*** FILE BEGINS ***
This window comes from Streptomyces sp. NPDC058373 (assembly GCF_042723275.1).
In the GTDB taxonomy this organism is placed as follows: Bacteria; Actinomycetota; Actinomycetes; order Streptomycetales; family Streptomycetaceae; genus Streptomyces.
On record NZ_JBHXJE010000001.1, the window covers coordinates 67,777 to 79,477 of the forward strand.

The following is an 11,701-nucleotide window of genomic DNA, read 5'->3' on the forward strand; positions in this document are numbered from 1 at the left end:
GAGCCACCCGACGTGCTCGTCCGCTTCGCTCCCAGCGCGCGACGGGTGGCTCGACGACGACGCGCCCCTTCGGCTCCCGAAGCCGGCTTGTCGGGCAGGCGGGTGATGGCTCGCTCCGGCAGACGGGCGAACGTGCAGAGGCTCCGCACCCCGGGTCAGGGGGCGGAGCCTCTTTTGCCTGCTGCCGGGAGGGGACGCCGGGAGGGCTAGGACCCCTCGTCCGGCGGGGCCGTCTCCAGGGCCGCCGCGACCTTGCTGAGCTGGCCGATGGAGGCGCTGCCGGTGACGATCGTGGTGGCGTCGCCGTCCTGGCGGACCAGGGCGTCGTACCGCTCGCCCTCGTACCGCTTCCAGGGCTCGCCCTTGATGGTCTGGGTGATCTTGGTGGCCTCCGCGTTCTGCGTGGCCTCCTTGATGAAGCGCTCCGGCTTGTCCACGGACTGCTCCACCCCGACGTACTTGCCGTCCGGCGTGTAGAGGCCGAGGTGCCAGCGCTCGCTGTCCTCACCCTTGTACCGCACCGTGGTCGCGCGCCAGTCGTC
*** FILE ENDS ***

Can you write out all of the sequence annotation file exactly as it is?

This window comes from Streptomyces sp. NPDC058373 (assembly GCF_042723275.1).
In the GTDB taxonomy this organism is placed as follows: Bacteria; Actinomycetota; Actinomycetes; order Streptomycetales; family Streptomycetaceae; genus Streptomyces.
On record NZ_JBHXJE010000001.1, the window covers coordinates 67,777 to 79,477 of the forward strand.

The following is an 11,701-nucleotide window of genomic DNA, read 5'->3' on the forward strand; positions in this document are numbered from 1 at the left end:
GAGCCACCCGACGTGCTCGTCCGCTTCGCTCCCAGCGCGCGACGGGTGGCTCGACGACGACGCGCCCCTTCGGCTCCCGAAGCCGGCTTGTCGGGCAGGCGGGTGATGGCTCGCTCCGGCAGACGGGCGAACGTGCAGAGGCTCCGCACCCCGGGTCAGGGGGCGGAGCCTCTTTTGCCTGCTGCCGGGAGGGGACGCCGGGAGGGCTAGGACCCCTCGTCCGGCGGGGCCGTCTCCAGGGCCGCCGCGACCTTGCTGAGCTGGCCGATGGAGGCGCTGCCGGTGACGATCGTGGTGGCGTCGCCGTCCTGGCGGACCAGGGCGTCGTACCGCTCGCCCTCGTACCGCTTCCAGGGCTCGCCCTTGATGGTCTGGGTGATCTTGGTGGCCTCCGCGTTCTGCGTGGCCTCCTTGATGAAGCGCTCCGGCTTGTCCACGGACTGCTCCACCCCGACGTACTTGCCGTCCGGCGTGTAGAGGCCGAGGTGCCAGCGCTCGCTGTCCTCACCCTTGTACCGCACCGTGGTCGCGCGCCAGTCGTC